Villa Puccini's park reflects the English style romantic gardens which represented nature according to the ideal vision so well expressed in the genre of landscape painting.
On the one hand, the park reflects the tastes of the era in its inclusion of monuments, ruins, lakes and islands; on the other, it is one of the most exceptional romantic gardens in all of Italy.
The themes chosen for the statues and the buildings are directly linked to the sympathy for Italian independence and unification shown by Niccolò Puccini; who commissioned the garden. Political issues and an attention for education inspired all the art works he commissioned, from the historical paintings now in the Municipal Museum's collection to the frescos on the ground floor of the villa and to the Festa delle Spighe.
At the high-point of the park's glory, around the 1840s, the buildings and terracotta statues dotted 123 hectares of land; today only a few traces remain.
The park's path begins behind the villa where an avenue of plain trees leads to a large man-made lake; on the island in the center the Temple of Pythagoras was built to commemorate the greatness of ancient Greece.
The cast-iron column raised in honor of Gutenberg recalls, in the wider context of the general taste for revivals, the classical tradition of heroic triumph. A bit further on, to the right side of the lake, one can easily recognize the Gothic Castle that Niccolò selected as his private residence, as well as the Pantheon, a small building in Neoclassical style which houses fourteen terracotta busts dedicated to illustrious men.
A few decades earlier a similar structure had been built in piazza San Francesco with the difference that it had been reserved for illustrious figures of Pistoiaes history. Beyond the the public garden one can glimpse the Napoleon Theater, The Palazzina dei Promessi Sposi (the Little. Palazzo of the Betrothed) that Niccolò wanted as an homage to Alessandro Manzoni's masterpiece, and high on the hill behind the new buildings, Catiline's Tower to commemorate the man who rebelled against the Roman Senate and lost his life on the mountains above Pistoia.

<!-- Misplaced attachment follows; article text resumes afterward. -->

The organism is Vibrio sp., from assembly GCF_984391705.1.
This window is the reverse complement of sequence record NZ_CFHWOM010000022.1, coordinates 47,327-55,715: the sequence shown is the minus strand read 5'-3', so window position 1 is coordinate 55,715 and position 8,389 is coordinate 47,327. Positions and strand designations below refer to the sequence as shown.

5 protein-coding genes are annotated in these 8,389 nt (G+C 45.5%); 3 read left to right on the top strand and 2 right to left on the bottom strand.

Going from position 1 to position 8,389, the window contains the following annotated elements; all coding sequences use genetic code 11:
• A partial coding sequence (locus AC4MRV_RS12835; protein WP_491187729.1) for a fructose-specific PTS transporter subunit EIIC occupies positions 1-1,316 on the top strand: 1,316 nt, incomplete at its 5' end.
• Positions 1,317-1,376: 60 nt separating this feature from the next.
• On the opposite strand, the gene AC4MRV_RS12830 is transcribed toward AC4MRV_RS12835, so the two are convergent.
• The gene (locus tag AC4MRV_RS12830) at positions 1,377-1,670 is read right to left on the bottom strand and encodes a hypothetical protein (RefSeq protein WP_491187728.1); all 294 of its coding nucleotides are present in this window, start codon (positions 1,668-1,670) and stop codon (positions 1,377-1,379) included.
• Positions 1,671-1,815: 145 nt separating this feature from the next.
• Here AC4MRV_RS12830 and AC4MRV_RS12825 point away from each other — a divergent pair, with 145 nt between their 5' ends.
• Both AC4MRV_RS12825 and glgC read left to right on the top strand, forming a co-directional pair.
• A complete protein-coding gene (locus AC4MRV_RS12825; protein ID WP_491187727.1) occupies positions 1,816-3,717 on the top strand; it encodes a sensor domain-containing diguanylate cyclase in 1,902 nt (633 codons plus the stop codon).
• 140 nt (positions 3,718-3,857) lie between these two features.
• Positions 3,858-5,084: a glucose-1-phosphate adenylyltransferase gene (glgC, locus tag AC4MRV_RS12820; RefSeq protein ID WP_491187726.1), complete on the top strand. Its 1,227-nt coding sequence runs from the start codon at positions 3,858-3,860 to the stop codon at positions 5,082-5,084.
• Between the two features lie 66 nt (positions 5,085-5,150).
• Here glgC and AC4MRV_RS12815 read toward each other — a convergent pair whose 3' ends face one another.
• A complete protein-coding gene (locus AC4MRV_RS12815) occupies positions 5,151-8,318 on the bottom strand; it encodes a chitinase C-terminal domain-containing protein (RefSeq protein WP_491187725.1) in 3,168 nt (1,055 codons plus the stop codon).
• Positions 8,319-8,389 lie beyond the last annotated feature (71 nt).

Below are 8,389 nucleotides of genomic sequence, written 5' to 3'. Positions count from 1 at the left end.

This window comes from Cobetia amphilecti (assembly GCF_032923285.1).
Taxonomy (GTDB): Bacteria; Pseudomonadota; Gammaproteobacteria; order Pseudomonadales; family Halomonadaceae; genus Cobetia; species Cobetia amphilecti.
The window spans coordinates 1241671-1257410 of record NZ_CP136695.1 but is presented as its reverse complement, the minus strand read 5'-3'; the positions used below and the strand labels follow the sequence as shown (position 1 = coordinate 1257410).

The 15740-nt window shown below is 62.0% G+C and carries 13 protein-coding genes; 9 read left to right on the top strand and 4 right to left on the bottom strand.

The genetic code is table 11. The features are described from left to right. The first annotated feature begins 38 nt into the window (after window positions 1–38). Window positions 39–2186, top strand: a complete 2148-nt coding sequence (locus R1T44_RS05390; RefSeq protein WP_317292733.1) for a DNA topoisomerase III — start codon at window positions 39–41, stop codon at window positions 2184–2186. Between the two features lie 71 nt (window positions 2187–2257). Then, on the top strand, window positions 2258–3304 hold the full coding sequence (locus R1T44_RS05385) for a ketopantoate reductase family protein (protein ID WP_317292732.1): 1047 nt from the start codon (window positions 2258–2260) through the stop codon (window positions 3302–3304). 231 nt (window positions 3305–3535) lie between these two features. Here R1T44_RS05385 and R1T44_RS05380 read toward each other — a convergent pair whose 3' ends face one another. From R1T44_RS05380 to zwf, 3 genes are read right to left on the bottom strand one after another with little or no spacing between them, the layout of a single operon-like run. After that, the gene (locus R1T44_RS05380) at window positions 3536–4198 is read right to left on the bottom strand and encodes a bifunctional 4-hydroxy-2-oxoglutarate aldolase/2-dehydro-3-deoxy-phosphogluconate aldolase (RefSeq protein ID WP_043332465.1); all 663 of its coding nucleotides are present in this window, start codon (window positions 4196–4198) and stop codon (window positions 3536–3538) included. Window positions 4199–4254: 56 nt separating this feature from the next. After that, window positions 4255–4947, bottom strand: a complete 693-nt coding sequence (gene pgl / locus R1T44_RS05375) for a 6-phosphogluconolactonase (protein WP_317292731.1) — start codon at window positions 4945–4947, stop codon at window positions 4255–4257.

The park once included a second, smaller take as well as the Hermitage and the Gothic Temple. These buildings are today part of the private properties that border the area of the garden still in public use. Another of the park's characteristics was the large number of terracotta sculptures; among those that have survived to today the statue dedicated to the naturalist Linneo is of toponymical interest: in fact the statue's name was changed by Pistoians into Legno rosso which is now the place name of that city suburb.
The Puccini park was divided up in the mid 1800s when it was crossed by the Porrettana railway and later it was dismantled. Today it is a widely used public park.
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Comune di Pistoia